The earliest complete surviving copy of the Book of Judges in Hebrew is in the Aleppo Codex (10th century CE).[22][23]

The Septuagint (Greek translation) is found in early manuscripts such as the Codex Colberto-Sarravianus (c. AD 400; contains many lacunae) and the Fragment of Leipzig (c. AD 500).[24][25][26][27]

See also

Notes

References

  1. Niditch 2008, pp. 2–3.
  2. Soggin 1981, p. 4.
  3. 3.0 3.1 3.2 Guest 2003, p. 190.
  4. Spieckerman 2001, p. 341.
  5. Joshua 24:29; cf. Judges 1:1
  6. 6.0 6.1 Cambridge Bible for Schools and Colleges on Judges 1, accessed 9 October 2016.
  7. following on from Joshua 24:1–33
  8. 3:11–16:31
  9. Amit 2004, p. 508.
  10. Bacon & Sperling 2007, pp. 563–65.
  11. Bacon & Sperling 2007, p. 564.
  12. Bacon & Sperling 2007, p. 561.
  13. Guest 2003, pp. 202–4.
  14. 17–21
  15. Soggin 1981, p. 5.
  16. 17–18
  17. 19–21)
  18. Davis & Wolf 2002, pp. 328–61.
  19. Hughes 1990, pp. 70–77.
  20. Eshel, Esther; Eshel, Hanan; Broshi, Magen (2007). "A New Fragment of Xjudges". Dead Sea Discoveries. 14 (3): 354–358. doi:10.1163/156851707782177468. JSTOR 40387582 – via JSTOR.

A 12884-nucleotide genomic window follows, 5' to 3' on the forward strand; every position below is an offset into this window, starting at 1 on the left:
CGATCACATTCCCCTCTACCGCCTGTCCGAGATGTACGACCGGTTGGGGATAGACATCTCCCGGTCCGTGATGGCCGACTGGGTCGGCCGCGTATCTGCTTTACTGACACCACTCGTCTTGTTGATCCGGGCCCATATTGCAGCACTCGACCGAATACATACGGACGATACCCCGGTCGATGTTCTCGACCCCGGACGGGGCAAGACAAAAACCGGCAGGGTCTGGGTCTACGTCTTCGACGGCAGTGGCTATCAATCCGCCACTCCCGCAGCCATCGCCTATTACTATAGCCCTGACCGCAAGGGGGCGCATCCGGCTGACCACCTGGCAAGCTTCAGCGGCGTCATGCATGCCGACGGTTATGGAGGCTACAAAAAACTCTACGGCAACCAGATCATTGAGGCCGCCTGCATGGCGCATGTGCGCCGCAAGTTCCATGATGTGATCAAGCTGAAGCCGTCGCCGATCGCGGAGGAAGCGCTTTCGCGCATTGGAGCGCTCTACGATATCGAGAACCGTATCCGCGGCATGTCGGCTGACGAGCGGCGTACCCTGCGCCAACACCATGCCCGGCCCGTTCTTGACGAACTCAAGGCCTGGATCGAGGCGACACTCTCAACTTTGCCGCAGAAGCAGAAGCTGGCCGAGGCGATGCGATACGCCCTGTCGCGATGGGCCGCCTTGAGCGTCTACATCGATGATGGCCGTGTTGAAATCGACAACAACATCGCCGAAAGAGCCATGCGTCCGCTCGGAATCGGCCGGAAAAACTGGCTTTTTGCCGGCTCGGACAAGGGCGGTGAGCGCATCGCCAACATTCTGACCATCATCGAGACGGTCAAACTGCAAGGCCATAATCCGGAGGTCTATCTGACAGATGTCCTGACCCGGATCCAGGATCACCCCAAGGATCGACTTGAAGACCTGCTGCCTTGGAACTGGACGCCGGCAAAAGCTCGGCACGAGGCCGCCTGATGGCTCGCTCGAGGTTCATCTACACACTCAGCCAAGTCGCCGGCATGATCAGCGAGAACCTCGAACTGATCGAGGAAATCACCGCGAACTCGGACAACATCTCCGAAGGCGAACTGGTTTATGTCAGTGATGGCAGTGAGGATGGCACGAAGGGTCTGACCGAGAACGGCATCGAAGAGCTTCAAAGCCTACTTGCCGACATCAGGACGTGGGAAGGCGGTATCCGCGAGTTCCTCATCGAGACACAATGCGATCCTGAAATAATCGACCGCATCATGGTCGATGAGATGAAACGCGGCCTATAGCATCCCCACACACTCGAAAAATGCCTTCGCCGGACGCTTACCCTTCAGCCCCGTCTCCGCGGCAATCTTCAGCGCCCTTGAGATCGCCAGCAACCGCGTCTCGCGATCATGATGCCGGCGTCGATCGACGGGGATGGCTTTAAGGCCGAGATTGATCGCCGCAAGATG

21. Rezetko, Robert (2013). "The Qumran Scrolls of the Book of Judges: Literary Formation, Textual Criticism, and Historical Linguistics". Journal of Hebrew Scriptures. 13 (2): 9. doi:10.5508/jhs.2013.v13.a2.
  22. "Scholars search for pages of ancient Hebrew Bible". Los Angeles Times. September 28, 2008.
  23. "The Aleppo Codex". www.aleppocodex.org.
  24. http://ccat.sas.upenn.edu/nets/edition/07-judges-nets.pdf
  25. https://repository.ubn.ru.nl/bitstream/handle/2066/120003/120003.pdf
  26. McNamara, Martin (July 26, 2010). Targum and Testament Revisited: Aramaic Paraphrases of the Hebrew Bible: A Light on the New Testament, Second Edition. Wm. B. Eerdmans Publishing. ISBN 9780802862754 – via Google Books.
  27. Waltz, Robert B. "The Encyclopedia of New Testament Textual Criticism". Robert B. Waltz – via Google Books.

Bibliography

External links

Original text
Jewish translations
Christian translations
Articles
Brief introduction
Book of Judges
Preceded by
Joshua
Hebrew Bible Succeeded by
Samuel
Christian
Old Testament
Succeeded by
Ruth